[0021] The present disclosure is directed to an ice formation detection and removal system for an aerial vehicle. The aerial vehicle can be, for example, a UAV. Small, fixed-wing UAVs do not have the payload capacity or electrical power required for conventional approaches to defect and eliminate ice accumulation during flight. The disclosed system provides a compact, low-power solution that is compatible with small UAV limitations. The power and weight constraints of UAVs are much more stringent than those of manned aircraft. The disclosed system autonomously detects the onset of icing and thermally detaches the ice, enabling flight in conditions that would normally not be possible.

[0022] In general, the area to start experiencing ice accretion is the place on an aerial vehicle where the smallest radius occurs. This radial area is the leading edge of an airfoil. Super cooled water droplets are struck by the leading edge of the airfoil, causing ice accretion to occur. Ice accretion is normally seen in two different forms, rime ice and clear/giaze ice. Rime ice typically occurs with temperatures between - 15° C. and -20 ° C. This ice forms when the water droplets freeze on impact with the surface. This instantaneous freezing of the water droplets traps air in the ice and makes the ice white in color. Clear ice is formed when temperatures are around 2°

C. to -10° C. and with the presence of large water droplets that can include freezing drizzle, or freezing rain. Clear ice is the more dangerous type of ice due to the shapes that it can form on the airfoil; one of these being a horn formation. These buildups of ice cause a separation of the airflow that creates lift for the aircraft. The turbulent boundary layer is increased until complete flow separation occurs and causes the aircraft to stall in flight. The buildup doesn’t just decrease lift; it also increases drag and increases the chances of stalling.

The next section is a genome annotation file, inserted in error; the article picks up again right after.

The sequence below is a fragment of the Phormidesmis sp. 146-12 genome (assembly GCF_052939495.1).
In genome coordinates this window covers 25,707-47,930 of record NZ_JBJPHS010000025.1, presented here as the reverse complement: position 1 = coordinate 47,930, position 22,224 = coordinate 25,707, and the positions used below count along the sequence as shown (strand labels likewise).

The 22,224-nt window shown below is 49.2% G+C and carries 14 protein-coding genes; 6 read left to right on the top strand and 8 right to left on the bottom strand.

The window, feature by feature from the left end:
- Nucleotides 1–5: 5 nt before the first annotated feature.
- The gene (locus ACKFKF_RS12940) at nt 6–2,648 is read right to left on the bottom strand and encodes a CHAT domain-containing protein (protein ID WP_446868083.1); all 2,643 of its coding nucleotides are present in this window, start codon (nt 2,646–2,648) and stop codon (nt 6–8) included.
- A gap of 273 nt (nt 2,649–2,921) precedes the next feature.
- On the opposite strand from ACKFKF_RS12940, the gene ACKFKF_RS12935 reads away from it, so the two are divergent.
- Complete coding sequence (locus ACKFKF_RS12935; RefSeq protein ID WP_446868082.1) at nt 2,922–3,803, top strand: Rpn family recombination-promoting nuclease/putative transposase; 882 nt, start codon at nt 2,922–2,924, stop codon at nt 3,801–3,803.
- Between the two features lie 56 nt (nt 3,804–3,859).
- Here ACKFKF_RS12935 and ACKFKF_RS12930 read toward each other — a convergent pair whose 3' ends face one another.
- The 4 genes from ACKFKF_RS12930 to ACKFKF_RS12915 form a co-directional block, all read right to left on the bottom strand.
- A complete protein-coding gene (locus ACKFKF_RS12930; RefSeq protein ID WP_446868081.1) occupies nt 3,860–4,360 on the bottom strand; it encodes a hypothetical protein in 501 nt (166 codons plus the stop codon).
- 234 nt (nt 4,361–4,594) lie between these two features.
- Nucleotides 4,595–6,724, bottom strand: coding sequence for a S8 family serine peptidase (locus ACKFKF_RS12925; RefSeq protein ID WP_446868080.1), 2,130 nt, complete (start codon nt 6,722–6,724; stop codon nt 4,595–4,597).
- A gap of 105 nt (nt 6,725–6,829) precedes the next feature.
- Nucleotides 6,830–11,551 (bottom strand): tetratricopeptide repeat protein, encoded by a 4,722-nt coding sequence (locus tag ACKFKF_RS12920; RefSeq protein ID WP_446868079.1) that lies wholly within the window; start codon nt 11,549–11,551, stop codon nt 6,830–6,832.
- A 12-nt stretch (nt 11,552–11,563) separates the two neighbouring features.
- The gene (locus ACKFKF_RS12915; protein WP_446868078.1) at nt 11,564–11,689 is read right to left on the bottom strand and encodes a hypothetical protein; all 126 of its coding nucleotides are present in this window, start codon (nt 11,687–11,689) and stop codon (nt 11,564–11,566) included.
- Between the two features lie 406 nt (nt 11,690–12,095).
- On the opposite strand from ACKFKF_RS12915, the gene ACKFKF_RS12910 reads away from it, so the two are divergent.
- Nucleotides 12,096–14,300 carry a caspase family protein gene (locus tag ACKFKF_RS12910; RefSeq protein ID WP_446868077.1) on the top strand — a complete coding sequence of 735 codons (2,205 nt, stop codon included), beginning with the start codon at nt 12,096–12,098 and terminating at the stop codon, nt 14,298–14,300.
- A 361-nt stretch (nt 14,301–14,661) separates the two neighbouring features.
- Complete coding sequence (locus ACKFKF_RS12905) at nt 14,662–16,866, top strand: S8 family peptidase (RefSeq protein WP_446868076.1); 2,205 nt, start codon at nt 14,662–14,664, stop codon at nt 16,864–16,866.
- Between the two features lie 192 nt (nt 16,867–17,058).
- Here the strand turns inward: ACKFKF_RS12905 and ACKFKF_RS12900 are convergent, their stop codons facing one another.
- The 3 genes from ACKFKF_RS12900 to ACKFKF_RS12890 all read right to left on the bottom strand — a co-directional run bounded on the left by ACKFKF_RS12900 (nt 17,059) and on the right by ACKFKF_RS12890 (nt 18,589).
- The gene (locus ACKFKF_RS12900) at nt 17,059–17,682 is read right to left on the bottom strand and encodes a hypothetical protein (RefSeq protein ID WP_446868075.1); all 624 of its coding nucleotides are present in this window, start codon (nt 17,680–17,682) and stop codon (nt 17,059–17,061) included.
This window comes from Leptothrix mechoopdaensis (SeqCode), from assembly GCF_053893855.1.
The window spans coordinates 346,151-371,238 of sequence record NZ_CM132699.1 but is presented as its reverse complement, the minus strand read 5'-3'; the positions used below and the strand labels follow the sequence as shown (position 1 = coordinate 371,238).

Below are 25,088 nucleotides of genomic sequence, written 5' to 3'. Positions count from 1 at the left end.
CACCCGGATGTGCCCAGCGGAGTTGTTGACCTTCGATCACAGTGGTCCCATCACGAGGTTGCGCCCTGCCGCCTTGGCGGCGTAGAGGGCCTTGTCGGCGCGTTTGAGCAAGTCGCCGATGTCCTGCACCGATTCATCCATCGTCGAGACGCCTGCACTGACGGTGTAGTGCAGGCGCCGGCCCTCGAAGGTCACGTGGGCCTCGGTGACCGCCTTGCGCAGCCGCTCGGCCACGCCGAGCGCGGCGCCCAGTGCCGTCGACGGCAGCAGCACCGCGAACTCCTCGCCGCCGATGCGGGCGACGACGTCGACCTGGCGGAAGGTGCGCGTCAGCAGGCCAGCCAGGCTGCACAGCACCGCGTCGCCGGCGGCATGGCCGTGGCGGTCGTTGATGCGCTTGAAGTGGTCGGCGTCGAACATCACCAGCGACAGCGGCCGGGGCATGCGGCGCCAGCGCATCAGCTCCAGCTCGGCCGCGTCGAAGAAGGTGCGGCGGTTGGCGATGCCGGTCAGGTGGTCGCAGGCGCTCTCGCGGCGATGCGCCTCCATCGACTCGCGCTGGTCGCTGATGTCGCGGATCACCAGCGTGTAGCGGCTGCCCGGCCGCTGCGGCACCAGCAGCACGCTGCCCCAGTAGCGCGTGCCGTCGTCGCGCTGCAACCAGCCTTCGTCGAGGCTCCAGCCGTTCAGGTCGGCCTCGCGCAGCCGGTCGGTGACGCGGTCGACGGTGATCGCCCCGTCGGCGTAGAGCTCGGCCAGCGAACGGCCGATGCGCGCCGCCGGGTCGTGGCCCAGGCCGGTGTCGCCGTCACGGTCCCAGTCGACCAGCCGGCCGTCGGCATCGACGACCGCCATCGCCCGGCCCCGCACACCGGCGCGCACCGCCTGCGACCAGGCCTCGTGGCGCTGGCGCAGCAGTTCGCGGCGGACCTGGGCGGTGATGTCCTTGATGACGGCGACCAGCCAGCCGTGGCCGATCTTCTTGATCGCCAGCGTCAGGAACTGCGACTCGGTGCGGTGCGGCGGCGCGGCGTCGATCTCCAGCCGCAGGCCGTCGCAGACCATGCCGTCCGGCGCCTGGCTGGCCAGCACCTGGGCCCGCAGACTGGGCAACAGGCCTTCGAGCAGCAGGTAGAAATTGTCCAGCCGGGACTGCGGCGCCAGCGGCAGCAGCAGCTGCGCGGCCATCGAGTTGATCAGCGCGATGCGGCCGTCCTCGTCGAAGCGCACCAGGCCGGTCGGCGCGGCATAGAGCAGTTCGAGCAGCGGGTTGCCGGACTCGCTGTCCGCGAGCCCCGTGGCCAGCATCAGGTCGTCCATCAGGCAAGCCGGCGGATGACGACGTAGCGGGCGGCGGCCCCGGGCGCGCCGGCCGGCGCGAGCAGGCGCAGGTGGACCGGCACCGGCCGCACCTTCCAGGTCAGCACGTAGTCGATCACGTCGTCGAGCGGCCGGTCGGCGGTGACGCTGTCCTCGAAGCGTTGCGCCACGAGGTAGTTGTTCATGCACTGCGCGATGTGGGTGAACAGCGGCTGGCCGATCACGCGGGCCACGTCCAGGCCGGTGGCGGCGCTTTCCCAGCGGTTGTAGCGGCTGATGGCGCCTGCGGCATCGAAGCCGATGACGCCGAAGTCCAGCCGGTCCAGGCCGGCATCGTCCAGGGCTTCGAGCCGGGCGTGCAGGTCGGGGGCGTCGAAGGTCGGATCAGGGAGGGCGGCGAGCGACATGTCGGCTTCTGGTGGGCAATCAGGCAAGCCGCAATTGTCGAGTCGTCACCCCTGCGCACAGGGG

[0023] Fig. 1A illustrates an overhead view of a fixed-wing aerial vehicle 100 in accordance with an exemplary embodiment. In an exemplary embodiment, the aerial vehicle is a fixed-wing UAV (e.g., a Class I UAV, Class II UAV, Class III UAV, Class IV UAV, Class V UAV, etc.). The fixed-wing aerial vehicle 100 includes a fuselage 102 with an on-board power supply 104, and at least one fixed-wing 106 or aerodynamic surface having at least one heater 108 configured to be energized by the power supply 104, and having a superhydrophobic coating 110 applied to at least a portion of the at least one fixed-wing 106 or the aerodynamic surface that may be subject to icing. The superhydrophobic coating 110 can be applied by spraying it onto the portion of the fixed-wing 106 or aerodynamic surface. The fixed-wing aerial vehicle 100 also includes at least one capacitive sensor 112 configured to detect ice formation on the at least one fixed-wing 106 or aerodynamic surface; and a controller 114 configured to selectively activate the at least one heater 108 in response to detected ice formation. The capacitive sensor 112 can have a parallel-plate configuration. The controller 114 can be a standalone controller that is separate from any controller of the aerial vehicle 100. Thus, in an exemplary embodiment, the controller 114 does not interface with the aerial vehicle systems. Alternatively, the controller 114 can interface with the aerial vehicle systems. For example, if the controller 114 and other components receive power from the aerial vehicle’s power supply. The controller 114 can be located anywhere on the aerial vehicle 100. For example, the controller 114 can be located anywhere on the fixed-wing 106 as shown in Fig. 1A or located anywhere in or on the fuselage 102 of the aerial vehicle 100. The controller 114 as discussed herein may be a single hardware processor, a plurality of hardware processors, or combinations thereof. Hardware processor devices may have one or more processor“cores." The power supply 104 can be the existing power supply of the aerial vehicle 100, or can be a separate power supply that only supplies power to the ice formation detection and removal system. The power supply 104 can be located within the aerial vehicle 100 or can be attached to the exterior of the aerial vehicle 100 and contained in an enclosure.